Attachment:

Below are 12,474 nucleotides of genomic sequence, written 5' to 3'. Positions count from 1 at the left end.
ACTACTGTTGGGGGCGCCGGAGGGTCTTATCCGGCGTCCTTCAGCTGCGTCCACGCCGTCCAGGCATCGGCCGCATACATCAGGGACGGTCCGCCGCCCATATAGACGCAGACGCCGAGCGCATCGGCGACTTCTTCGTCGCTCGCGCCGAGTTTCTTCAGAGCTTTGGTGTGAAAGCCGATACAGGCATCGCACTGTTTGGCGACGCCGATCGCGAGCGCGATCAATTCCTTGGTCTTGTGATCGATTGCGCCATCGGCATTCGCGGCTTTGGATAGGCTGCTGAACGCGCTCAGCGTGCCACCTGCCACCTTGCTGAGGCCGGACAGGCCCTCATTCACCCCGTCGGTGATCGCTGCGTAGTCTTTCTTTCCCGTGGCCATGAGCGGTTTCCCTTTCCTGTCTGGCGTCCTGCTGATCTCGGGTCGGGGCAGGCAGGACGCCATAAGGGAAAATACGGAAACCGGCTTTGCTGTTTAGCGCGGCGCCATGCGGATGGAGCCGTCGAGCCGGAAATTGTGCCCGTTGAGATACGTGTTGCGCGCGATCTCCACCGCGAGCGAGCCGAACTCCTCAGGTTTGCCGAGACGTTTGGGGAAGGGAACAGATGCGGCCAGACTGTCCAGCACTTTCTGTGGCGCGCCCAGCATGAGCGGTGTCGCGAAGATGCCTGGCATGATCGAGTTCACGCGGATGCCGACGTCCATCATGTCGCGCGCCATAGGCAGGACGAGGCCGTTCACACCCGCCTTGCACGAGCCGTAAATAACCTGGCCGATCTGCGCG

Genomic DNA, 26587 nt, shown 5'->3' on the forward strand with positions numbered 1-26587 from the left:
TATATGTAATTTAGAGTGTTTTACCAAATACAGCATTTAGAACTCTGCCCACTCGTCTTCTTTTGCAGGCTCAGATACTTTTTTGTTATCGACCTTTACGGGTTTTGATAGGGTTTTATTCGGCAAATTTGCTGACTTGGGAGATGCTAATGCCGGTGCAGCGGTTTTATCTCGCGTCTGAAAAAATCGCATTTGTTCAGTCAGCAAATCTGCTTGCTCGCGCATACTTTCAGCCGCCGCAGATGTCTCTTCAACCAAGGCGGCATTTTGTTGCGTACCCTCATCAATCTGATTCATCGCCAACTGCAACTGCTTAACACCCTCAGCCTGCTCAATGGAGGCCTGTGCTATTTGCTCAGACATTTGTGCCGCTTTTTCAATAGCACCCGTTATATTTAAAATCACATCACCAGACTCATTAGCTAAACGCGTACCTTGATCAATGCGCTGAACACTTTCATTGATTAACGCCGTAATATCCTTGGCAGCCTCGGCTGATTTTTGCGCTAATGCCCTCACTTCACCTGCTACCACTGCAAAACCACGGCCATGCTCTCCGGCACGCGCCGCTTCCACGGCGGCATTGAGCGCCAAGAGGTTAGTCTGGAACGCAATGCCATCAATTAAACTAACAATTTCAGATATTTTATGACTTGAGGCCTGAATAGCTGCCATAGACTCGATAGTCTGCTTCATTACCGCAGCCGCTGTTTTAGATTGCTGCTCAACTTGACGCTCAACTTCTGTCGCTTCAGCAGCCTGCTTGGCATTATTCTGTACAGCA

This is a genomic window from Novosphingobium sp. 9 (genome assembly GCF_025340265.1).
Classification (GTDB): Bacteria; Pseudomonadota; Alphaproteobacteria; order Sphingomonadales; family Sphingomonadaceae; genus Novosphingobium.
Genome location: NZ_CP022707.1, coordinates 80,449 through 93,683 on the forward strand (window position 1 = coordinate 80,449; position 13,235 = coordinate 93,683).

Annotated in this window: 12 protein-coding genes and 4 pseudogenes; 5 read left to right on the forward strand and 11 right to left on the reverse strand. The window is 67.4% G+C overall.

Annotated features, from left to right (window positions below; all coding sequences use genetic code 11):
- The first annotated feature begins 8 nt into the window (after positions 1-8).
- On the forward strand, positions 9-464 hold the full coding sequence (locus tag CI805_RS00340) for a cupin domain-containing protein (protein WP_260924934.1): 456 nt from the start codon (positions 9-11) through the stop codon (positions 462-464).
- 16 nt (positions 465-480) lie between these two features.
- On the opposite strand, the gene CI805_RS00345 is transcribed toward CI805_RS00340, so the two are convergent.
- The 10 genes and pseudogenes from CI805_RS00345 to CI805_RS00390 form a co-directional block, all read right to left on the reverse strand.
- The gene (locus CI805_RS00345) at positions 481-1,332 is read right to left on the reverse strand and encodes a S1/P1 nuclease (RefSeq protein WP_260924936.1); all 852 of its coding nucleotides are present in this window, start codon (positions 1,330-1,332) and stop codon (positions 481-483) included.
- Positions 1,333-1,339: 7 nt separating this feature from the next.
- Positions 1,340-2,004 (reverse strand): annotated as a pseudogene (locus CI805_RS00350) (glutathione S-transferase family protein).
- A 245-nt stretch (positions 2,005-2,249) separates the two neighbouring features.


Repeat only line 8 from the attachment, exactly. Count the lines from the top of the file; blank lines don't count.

Annotated in this window: 12 protein-coding genes and 4 pseudogenes; 5 read left to right on the forward strand and 11 right to left on the reverse strand. The window is 67.4% G+C overall.